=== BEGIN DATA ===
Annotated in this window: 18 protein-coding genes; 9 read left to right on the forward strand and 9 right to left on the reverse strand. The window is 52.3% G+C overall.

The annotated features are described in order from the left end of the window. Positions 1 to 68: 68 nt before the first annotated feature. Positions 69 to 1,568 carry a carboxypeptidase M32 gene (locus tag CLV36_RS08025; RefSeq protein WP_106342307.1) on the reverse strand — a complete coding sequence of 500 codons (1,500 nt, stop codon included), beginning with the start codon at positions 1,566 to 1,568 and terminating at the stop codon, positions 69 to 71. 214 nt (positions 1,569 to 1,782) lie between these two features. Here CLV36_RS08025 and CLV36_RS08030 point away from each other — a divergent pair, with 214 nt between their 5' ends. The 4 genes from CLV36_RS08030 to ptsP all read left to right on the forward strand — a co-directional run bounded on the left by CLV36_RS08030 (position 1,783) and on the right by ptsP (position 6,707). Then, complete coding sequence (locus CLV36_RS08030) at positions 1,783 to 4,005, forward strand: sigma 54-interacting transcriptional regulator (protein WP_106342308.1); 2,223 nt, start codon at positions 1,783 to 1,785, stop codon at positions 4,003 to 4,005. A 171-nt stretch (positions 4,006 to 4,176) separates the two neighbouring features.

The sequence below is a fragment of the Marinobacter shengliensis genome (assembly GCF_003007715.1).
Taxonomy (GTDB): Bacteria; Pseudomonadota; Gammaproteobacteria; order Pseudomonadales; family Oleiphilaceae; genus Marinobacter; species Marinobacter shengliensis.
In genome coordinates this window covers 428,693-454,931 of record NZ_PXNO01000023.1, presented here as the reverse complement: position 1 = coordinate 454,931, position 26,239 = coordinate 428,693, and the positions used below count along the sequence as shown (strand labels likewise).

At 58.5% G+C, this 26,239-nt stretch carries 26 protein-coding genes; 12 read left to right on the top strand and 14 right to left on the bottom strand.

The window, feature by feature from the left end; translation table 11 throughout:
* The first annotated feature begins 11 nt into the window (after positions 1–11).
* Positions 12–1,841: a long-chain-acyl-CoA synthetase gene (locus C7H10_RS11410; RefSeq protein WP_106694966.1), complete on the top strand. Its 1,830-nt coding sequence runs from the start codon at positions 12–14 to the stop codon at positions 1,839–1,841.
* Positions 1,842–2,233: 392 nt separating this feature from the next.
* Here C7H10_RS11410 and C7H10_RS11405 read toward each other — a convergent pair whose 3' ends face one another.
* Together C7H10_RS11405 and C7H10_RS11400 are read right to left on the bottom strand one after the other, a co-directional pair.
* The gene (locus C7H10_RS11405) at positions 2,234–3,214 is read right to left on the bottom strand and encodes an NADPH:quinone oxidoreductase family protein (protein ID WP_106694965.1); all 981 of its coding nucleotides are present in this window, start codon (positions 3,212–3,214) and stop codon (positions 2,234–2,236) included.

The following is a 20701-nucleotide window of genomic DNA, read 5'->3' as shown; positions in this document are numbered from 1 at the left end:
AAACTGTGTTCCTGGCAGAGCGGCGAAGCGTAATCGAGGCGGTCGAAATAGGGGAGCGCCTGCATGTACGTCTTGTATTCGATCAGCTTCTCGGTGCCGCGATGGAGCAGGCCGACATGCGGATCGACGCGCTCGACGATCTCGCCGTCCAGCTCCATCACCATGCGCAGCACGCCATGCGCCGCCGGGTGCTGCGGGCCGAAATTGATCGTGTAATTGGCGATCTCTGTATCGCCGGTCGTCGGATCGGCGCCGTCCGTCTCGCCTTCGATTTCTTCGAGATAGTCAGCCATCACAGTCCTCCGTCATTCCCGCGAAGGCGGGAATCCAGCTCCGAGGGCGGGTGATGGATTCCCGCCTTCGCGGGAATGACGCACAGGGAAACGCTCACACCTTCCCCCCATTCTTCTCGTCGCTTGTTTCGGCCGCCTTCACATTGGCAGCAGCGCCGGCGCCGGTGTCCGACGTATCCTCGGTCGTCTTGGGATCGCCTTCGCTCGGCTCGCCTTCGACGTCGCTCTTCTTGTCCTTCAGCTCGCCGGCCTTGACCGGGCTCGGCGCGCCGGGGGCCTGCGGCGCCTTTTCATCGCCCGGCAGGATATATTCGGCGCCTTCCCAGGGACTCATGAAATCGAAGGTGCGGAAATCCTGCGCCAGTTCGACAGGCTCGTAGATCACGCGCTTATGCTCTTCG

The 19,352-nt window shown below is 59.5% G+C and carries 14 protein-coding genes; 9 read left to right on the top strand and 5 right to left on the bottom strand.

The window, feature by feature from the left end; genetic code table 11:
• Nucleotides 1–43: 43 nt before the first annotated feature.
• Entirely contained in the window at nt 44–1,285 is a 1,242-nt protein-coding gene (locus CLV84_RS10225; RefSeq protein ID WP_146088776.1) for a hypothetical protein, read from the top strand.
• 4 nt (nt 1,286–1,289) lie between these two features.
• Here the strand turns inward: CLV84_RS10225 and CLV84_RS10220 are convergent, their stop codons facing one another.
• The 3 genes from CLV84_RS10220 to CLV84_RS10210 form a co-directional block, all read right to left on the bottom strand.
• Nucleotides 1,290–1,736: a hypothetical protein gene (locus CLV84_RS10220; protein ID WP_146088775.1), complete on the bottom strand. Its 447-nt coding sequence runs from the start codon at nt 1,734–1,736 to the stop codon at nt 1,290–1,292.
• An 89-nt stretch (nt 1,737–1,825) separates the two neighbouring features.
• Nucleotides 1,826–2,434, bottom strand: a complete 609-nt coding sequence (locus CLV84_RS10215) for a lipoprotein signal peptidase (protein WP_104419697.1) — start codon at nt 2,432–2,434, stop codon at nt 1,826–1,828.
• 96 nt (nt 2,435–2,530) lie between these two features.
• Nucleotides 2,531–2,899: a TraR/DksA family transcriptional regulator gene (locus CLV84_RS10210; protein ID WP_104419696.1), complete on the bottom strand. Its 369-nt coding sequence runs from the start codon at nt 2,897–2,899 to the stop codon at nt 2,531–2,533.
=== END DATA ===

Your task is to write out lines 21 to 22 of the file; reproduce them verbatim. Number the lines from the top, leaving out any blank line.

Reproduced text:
• Here the strand turns inward: CLV84_RS10225 and CLV84_RS10220 are convergent, their stop codons facing one another.
• The 3 genes from CLV84_RS10220 to CLV84_RS10210 form a co-directional block, all read right to left on the bottom strand.